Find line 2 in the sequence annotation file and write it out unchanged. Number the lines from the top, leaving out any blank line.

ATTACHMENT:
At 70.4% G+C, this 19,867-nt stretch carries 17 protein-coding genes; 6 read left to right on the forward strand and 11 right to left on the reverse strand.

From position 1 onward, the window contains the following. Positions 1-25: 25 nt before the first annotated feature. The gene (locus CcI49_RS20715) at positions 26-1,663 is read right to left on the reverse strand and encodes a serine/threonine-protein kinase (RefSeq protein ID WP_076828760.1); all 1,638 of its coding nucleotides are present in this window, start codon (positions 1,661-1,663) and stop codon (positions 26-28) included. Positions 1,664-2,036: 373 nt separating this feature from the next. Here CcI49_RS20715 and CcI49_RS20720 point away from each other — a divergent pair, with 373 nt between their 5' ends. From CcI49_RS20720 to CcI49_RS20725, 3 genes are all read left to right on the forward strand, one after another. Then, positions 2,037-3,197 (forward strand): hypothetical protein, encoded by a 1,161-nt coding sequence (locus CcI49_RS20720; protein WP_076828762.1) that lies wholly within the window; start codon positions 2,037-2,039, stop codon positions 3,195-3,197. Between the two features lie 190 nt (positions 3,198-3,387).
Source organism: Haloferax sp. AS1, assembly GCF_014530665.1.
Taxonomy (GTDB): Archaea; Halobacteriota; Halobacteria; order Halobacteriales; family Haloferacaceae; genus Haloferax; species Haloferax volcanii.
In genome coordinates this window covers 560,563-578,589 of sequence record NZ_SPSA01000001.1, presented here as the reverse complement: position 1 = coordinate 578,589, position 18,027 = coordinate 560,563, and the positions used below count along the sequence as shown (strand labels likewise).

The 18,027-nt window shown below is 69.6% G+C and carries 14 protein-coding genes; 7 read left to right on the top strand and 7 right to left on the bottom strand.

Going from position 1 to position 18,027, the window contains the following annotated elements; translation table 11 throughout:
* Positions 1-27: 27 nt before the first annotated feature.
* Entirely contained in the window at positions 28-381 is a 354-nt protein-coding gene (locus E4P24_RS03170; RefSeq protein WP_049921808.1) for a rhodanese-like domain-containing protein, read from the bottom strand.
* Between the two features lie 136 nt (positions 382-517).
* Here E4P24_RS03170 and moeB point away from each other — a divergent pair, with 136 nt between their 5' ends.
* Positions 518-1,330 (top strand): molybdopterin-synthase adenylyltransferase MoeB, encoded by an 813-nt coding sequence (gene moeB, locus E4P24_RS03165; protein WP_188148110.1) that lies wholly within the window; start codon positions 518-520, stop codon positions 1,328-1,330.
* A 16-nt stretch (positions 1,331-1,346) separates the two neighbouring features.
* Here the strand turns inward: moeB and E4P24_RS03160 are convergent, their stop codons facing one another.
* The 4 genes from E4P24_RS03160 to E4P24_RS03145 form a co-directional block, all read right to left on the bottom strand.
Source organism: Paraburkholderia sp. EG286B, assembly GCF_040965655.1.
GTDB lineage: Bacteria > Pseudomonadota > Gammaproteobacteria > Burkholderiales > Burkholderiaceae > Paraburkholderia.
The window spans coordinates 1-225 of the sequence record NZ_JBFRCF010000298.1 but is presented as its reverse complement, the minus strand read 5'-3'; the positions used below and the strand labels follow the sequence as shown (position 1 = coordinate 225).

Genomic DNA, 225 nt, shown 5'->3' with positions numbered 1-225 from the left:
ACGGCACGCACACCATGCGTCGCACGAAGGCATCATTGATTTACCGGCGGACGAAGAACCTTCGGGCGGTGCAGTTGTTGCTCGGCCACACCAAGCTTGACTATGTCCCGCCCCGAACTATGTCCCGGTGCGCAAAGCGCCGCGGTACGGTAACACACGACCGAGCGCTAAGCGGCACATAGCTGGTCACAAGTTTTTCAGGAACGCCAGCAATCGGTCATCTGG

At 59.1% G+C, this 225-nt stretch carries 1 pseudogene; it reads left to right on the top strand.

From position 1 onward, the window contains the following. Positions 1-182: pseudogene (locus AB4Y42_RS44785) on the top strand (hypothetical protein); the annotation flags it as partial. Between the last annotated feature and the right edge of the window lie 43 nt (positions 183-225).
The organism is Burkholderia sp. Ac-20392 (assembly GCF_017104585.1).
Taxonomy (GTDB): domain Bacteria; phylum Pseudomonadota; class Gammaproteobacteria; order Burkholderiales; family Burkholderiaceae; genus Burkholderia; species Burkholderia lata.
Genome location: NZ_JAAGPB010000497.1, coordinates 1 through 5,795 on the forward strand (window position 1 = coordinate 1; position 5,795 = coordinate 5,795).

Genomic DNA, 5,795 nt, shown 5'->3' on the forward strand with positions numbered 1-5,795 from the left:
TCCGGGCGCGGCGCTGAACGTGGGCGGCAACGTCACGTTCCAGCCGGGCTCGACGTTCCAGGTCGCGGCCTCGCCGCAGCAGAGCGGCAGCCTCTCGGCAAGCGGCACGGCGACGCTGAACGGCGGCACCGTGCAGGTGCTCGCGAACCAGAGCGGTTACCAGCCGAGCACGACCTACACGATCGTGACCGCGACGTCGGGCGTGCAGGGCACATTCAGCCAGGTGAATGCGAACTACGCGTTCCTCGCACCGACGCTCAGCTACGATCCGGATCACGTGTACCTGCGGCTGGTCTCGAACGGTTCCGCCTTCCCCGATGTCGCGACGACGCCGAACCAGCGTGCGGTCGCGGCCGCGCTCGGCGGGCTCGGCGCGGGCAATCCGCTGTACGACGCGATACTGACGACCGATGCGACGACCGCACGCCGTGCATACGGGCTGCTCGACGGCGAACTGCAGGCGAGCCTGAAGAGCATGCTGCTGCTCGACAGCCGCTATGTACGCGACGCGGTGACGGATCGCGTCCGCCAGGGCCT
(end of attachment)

From position 1 onward, the window contains the following. Positions 1-25: 25 nt before the first annotated feature. The gene (locus CcI49_RS20715) at positions 26-1,663 is read right to left on the reverse strand and encodes a serine/threonine-protein kinase (RefSeq protein ID WP_076828760.1); all 1,638 of its coding nucleotides are present in this window, start codon (positions 1,661-1,663) and stop codon (positions 26-28) included. Positions 1,664-2,036: 373 nt separating this feature from the next. Here CcI49_RS20715 and CcI49_RS20720 point away from each other — a divergent pair, with 373 nt between their 5' ends. From CcI49_RS20720 to CcI49_RS20725, 3 genes are all read left to right on the forward strand, one after another. Then, positions 2,037-3,197 (forward strand): hypothetical protein, encoded by a 1,161-nt coding sequence (locus CcI49_RS20720; protein WP_076828762.1) that lies wholly within the window; start codon positions 2,037-2,039, stop codon positions 3,195-3,197. Between the two features lie 190 nt (positions 3,198-3,387).